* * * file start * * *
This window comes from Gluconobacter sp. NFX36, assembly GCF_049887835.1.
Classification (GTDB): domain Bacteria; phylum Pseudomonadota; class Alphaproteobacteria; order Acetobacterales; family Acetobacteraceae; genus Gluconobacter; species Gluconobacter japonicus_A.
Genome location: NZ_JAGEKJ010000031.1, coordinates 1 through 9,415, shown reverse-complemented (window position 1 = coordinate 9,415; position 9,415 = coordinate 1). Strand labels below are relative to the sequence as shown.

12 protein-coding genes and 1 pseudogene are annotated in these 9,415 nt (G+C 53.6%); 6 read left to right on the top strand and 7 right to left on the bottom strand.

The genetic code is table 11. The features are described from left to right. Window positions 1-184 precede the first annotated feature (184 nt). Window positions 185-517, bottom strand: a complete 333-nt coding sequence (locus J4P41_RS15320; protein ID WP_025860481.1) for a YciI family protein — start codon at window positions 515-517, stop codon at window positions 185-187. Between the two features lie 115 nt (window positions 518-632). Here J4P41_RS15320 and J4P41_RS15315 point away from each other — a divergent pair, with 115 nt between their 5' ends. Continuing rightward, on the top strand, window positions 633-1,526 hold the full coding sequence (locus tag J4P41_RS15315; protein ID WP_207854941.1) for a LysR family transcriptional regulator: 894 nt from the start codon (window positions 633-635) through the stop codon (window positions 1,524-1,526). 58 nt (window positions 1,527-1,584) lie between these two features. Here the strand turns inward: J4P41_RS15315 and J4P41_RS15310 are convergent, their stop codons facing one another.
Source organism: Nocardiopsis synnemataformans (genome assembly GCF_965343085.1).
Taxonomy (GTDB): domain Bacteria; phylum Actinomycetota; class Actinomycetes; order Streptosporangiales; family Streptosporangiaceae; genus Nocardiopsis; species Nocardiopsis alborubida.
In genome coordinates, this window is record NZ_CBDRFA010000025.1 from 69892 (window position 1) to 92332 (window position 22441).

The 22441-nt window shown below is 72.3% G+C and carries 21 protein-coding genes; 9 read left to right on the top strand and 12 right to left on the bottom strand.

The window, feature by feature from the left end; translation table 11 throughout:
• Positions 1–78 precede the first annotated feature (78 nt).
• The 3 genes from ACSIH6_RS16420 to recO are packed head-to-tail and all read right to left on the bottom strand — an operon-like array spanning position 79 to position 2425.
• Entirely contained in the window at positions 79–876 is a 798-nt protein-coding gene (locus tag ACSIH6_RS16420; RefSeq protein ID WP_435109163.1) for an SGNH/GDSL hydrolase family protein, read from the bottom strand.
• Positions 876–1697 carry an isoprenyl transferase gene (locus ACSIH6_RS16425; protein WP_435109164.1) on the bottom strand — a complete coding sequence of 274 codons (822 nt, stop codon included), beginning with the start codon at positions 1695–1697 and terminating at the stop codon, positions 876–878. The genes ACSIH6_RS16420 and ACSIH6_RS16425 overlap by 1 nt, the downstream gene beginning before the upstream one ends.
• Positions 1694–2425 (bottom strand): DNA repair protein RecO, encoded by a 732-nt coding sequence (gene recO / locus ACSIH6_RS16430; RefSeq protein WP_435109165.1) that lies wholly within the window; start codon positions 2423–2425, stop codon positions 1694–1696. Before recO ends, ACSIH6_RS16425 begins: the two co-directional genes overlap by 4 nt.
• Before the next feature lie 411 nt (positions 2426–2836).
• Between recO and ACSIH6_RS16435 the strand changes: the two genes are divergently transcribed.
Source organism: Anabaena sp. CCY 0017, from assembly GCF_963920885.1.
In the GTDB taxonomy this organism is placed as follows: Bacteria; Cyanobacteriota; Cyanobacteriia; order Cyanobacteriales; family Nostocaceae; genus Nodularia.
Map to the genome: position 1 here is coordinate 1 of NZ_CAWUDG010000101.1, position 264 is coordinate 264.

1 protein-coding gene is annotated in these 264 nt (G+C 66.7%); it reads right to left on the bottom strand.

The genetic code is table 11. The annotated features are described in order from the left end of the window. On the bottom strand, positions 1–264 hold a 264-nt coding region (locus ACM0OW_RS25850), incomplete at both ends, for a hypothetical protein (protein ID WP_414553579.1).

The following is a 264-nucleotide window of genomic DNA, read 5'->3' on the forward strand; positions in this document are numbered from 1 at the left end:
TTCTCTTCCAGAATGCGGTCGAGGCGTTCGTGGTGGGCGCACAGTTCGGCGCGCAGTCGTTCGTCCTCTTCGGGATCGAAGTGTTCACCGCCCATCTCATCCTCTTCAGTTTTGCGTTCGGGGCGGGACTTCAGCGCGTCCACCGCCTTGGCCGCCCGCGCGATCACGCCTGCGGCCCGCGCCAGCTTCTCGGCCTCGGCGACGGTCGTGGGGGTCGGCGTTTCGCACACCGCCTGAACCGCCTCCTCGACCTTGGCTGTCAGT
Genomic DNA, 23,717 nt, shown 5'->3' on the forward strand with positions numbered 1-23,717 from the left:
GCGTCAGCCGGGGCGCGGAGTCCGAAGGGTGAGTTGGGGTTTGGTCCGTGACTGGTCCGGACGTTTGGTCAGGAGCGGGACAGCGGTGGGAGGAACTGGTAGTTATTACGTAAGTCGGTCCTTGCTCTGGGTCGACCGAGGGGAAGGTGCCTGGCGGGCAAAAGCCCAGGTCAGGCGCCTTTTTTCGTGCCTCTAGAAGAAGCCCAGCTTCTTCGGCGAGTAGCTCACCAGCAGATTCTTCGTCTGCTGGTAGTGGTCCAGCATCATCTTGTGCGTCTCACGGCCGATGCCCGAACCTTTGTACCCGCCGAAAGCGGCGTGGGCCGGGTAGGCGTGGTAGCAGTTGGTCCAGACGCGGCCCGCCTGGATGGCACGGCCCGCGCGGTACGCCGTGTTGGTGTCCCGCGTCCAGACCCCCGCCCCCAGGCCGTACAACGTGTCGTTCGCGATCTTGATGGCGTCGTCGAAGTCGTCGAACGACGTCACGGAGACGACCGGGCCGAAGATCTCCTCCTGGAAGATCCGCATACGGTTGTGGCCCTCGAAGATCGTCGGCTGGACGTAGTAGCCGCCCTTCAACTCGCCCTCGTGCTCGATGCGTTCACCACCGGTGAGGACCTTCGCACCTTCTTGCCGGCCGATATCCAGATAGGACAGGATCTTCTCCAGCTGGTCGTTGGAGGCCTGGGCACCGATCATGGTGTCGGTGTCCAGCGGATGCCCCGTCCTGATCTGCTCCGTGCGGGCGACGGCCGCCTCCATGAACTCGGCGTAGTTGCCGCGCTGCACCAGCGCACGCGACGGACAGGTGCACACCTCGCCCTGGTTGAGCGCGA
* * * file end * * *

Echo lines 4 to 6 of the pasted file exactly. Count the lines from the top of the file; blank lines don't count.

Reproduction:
12 protein-coding genes and 1 pseudogene are annotated in these 9,415 nt (G+C 53.6%); 6 read left to right on the top strand and 7 right to left on the bottom strand.

The genetic code is table 11. The features are described from left to right. Window positions 1-184 precede the first annotated feature (184 nt). Window positions 185-517, bottom strand: a complete 333-nt coding sequence (locus J4P41_RS15320; protein ID WP_025860481.1) for a YciI family protein — start codon at window positions 515-517, stop codon at window positions 185-187. Between the two features lie 115 nt (window positions 518-632). Here J4P41_RS15320 and J4P41_RS15315 point away from each other — a divergent pair, with 115 nt between their 5' ends. Continuing rightward, on the top strand, window positions 633-1,526 hold the full coding sequence (locus tag J4P41_RS15315; protein ID WP_207854941.1) for a LysR family transcriptional regulator: 894 nt from the start codon (window positions 633-635) through the stop codon (window positions 1,524-1,526). 58 nt (window positions 1,527-1,584) lie between these two features. Here the strand turns inward: J4P41_RS15315 and J4P41_RS15310 are convergent, their stop codons facing one another.
Source organism: Nocardiopsis synnemataformans (genome assembly GCF_965343085.1).